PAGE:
Exactly four decades after the first Halloween (in reality and in the movie’s timeline), Jamie Lee Curtis (Screen Queens) and Nick Castle (director of The Last Starfighter) reprise their roles as the murder survivor Laurie Strode and rampage killer Michael Myers to settle the score once and for all.
Also playing Michael is James Courtney, who is behind the iconic mask for the most part of the film, hacking and slashing random babysitters and other supporting characters.
When Michael is scheduled to be transported to a high-security facility where he’ll live out his last days, investigative journalists (Rhian Rees and Jefferson Hall) approach obsessed psychiatrist Sartain (Haluk Bilginer, Winter Sleep) to get something — anything — from Michael. They even go so far as to pay Laurie $3,000 in hopes of getting substantive material.
Somehow, the bus crashes on the highway and Michael escapes, not before displaying his brutal “creativity” on several guards. We watch one grotesque murder after another as the plot slowly leads up to Michael’s anticipated showdown with Laurie at her fortress that is equipped with trap doors, metal gates, and a comprehensive weapon stash.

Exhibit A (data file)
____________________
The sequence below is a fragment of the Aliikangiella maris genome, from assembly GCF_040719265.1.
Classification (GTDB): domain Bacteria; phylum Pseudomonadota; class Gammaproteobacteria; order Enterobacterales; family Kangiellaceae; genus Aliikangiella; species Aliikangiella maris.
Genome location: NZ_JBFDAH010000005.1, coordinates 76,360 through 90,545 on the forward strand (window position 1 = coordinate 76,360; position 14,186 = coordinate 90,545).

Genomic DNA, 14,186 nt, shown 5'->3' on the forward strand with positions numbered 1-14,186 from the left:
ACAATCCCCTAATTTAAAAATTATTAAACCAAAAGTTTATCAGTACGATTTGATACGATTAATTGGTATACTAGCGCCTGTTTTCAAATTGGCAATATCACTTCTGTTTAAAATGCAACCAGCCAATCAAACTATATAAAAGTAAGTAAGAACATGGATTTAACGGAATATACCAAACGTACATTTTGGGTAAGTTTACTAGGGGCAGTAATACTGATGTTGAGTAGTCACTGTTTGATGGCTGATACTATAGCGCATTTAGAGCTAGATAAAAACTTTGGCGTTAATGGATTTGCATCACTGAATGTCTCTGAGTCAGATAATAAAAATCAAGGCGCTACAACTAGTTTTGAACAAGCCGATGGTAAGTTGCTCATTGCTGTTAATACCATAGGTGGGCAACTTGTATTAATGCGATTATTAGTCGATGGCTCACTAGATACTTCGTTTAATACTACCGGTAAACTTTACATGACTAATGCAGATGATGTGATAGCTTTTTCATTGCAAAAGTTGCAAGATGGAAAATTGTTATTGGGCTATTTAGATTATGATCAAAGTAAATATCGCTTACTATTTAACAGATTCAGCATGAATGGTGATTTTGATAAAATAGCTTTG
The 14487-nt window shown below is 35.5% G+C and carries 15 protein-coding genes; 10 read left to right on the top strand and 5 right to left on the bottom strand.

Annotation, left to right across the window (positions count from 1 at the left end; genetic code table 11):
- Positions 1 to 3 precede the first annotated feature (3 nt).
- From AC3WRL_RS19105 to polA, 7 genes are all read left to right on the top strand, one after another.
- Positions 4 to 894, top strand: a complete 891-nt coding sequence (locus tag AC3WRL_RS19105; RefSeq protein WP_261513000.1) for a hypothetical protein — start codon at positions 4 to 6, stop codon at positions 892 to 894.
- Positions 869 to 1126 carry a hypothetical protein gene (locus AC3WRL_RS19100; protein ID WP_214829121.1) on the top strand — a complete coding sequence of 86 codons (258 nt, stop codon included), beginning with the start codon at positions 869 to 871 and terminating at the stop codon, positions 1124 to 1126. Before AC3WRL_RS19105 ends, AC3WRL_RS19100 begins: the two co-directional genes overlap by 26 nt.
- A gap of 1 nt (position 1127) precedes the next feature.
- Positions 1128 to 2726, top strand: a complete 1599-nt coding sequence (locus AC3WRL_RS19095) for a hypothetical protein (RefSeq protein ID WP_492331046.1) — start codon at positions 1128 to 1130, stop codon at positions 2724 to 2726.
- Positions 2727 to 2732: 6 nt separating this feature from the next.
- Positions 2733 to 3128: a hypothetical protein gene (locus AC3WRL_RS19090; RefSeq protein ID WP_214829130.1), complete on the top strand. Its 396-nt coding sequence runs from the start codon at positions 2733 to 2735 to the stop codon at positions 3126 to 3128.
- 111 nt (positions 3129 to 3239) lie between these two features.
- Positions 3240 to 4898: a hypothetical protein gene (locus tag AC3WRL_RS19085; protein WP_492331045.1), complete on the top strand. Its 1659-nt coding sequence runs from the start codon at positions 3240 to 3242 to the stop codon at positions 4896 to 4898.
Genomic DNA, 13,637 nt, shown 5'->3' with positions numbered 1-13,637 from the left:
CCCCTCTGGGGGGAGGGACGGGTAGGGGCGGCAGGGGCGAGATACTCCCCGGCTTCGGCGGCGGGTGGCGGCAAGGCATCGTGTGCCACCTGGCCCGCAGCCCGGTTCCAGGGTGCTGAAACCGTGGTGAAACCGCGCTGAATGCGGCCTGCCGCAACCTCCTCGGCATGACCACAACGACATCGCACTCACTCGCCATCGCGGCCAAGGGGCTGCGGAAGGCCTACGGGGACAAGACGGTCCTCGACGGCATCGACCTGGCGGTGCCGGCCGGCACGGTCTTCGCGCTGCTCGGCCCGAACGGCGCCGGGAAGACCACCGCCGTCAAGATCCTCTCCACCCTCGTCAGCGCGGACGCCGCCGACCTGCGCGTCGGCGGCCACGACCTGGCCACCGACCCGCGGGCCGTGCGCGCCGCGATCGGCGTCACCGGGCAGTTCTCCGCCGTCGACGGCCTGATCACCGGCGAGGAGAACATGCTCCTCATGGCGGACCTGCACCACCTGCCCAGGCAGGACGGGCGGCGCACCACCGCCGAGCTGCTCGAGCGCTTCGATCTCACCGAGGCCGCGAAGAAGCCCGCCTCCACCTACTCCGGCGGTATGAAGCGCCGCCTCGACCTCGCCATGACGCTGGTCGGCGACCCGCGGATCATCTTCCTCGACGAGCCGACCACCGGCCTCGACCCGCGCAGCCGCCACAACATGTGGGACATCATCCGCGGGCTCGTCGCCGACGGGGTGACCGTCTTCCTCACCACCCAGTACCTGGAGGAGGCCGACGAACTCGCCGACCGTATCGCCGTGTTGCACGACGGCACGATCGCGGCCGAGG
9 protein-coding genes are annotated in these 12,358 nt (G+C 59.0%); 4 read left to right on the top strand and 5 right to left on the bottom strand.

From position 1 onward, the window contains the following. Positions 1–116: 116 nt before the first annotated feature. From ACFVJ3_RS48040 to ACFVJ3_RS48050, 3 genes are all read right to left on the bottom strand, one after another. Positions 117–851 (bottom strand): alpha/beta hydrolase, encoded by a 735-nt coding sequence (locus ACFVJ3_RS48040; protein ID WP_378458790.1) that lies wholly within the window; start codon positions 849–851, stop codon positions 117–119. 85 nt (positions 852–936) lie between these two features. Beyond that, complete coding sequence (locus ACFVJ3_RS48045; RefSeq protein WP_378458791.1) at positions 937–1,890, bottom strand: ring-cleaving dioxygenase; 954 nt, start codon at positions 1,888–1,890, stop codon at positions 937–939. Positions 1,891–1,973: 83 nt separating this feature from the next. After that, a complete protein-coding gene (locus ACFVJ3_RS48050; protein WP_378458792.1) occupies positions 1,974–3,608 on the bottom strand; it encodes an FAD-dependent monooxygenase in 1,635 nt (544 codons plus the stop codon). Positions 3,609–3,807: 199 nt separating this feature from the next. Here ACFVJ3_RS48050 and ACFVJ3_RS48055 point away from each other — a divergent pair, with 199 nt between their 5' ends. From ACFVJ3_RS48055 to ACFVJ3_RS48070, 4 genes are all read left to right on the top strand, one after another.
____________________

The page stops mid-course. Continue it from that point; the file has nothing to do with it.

There aren’t many commendable performances apart from the three female leads and Courtney — it doesn’t take much for the victims to scream and cry under Michael’s wrath. But the cat-and-mouse sequences are gripping enough to make up for the rest of the mediocre performances expected in a slasher film.
Moviegoers accustomed to modern cinema might find the style of this Halloween dated and even sluggish at the start. But director-writer David Gordon Green quickly picks up the pace in the second half while retaining references and nods to its predecessor, including the creepy and classic Halloween theme remixed by original director John Carpenter himself.
Unmistakably, Halloween is like most typical (effective) slashers — lots of gore, violence, and twisted death scenes. However, it’s different than its counterparts in that it builds up genuine suspense with tight mid-shots and close-ups, another one of Green’s tributes to Carpenter’s distinct style that made the 1978 Halloween such a hit.
Even without the death scenes, though, Halloween is enjoyable and better than the countless spin-offs and sequels because Green doesn’t try to create something new. He’s offering a reboot, some fan-service, and a believable resolution to the franchise that spawned cults around the indestructible horror that is Michael Myers. It’s gripping, intense, and will make your skin crawl.
Summary: Halloween is a perfect reboot and tribute of Carpenter’s 1978 original, and a slasher film that relies more on genuine suspense than jump-scares.
RATING: 3.5 out of 5 stars
– Vance Wong